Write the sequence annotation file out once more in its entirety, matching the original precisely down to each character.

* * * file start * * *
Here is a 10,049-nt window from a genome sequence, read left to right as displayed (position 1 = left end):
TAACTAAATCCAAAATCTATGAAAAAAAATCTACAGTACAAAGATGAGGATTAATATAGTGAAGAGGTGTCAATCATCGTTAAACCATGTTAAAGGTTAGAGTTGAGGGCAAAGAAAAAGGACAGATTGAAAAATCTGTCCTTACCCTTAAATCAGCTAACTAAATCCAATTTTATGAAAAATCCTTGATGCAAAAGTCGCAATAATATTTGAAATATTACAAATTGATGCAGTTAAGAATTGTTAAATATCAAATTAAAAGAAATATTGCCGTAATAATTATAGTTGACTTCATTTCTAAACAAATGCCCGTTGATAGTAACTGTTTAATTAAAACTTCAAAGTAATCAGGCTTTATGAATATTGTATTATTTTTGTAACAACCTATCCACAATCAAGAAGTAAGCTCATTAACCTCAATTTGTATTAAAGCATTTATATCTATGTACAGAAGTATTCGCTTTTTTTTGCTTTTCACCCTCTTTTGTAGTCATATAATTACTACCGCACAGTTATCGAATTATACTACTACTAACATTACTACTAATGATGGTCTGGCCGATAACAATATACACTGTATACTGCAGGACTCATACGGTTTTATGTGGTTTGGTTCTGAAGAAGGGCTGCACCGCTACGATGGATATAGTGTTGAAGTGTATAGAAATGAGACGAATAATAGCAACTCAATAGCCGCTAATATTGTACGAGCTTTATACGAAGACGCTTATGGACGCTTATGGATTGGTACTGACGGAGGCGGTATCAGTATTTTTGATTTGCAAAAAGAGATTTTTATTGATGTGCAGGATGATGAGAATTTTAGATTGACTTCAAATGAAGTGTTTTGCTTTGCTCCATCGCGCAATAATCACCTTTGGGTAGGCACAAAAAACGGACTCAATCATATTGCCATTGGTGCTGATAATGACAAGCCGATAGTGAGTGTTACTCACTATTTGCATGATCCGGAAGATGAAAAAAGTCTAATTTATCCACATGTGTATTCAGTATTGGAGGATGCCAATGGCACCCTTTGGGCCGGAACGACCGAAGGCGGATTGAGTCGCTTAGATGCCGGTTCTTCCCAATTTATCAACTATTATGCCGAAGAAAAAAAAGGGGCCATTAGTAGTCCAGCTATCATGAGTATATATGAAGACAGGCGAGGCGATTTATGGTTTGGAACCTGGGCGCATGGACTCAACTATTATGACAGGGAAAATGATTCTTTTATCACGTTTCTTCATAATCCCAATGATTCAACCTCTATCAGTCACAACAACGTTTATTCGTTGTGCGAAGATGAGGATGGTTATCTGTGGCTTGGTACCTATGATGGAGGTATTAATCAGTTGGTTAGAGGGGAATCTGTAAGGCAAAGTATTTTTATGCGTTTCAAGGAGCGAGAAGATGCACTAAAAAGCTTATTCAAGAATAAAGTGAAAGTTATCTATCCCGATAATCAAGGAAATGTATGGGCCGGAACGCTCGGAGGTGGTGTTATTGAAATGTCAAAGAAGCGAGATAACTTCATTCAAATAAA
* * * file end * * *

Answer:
Here is a 10,049-nt window from a genome sequence, read left to right as displayed (position 1 = left end):
TAACTAAATCCAAAATCTATGAAAAAAAATCTACAGTACAAAGATGAGGATTAATATAGTGAAGAGGTGTCAATCATCGTTAAACCATGTTAAAGGTTAGAGTTGAGGGCAAAGAAAAAGGACAGATTGAAAAATCTGTCCTTACCCTTAAATCAGCTAACTAAATCCAATTTTATGAAAAATCCTTGATGCAAAAGTCGCAATAATATTTGAAATATTACAAATTGATGCAGTTAAGAATTGTTAAATATCAAATTAAAAGAAATATTGCCGTAATAATTATAGTTGACTTCATTTCTAAACAAATGCCCGTTGATAGTAACTGTTTAATTAAAACTTCAAAGTAATCAGGCTTTATGAATATTGTATTATTTTTGTAACAACCTATCCACAATCAAGAAGTAAGCTCATTAACCTCAATTTGTATTAAAGCATTTATATCTATGTACAGAAGTATTCGCTTTTTTTTGCTTTTCACCCTCTTTTGTAGTCATATAATTACTACCGCACAGTTATCGAATTATACTACTACTAACATTACTACTAATGATGGTCTGGCCGATAACAATATACACTGTATACTGCAGGACTCATACGGTTTTATGTGGTTTGGTTCTGAAGAAGGGCTGCACCGCTACGATGGATATAGTGTTGAAGTGTATAGAAATGAGACGAATAATAGCAACTCAATAGCCGCTAATATTGTACGAGCTTTATACGAAGACGCTTATGGACGCTTATGGATTGGTACTGACGGAGGCGGTATCAGTATTTTTGATTTGCAAAAAGAGATTTTTATTGATGTGCAGGATGATGAGAATTTTAGATTGACTTCAAATGAAGTGTTTTGCTTTGCTCCATCGCGCAATAATCACCTTTGGGTAGGCACAAAAAACGGACTCAATCATATTGCCATTGGTGCTGATAATGACAAGCCGATAGTGAGTGTTACTCACTATTTGCATGATCCGGAAGATGAAAAAAGTCTAATTTATCCACATGTGTATTCAGTATTGGAGGATGCCAATGGCACCCTTTGGGCCGGAACGACCGAAGGCGGATTGAGTCGCTTAGATGCCGGTTCTTCCCAATTTATCAACTATTATGCCGAAGAAAAAAAAGGGGCCATTAGTAGTCCAGCTATCATGAGTATATATGAAGACAGGCGAGGCGATTTATGGTTTGGAACCTGGGCGCATGGACTCAACTATTATGACAGGGAAAATGATTCTTTTATCACGTTTCTTCATAATCCCAATGATTCAACCTCTATCAGTCACAACAACGTTTATTCGTTGTGCGAAGATGAGGATGGTTATCTGTGGCTTGGTACCTATGATGGAGGTATTAATCAGTTGGTTAGAGGGGAATCTGTAAGGCAAAGTATTTTTATGCGTTTCAAGGAGCGAGAAGATGCACTAAAAAGCTTATTCAAGAATAAAGTGAAAGTTATCTATCCCGATAATCAAGGAAATGTATGGGCCGGAACGCTCGGAGGTGGTGTTATTGAAATGTCAAAGAAGCGAGATAACTTCATTCAAATAAA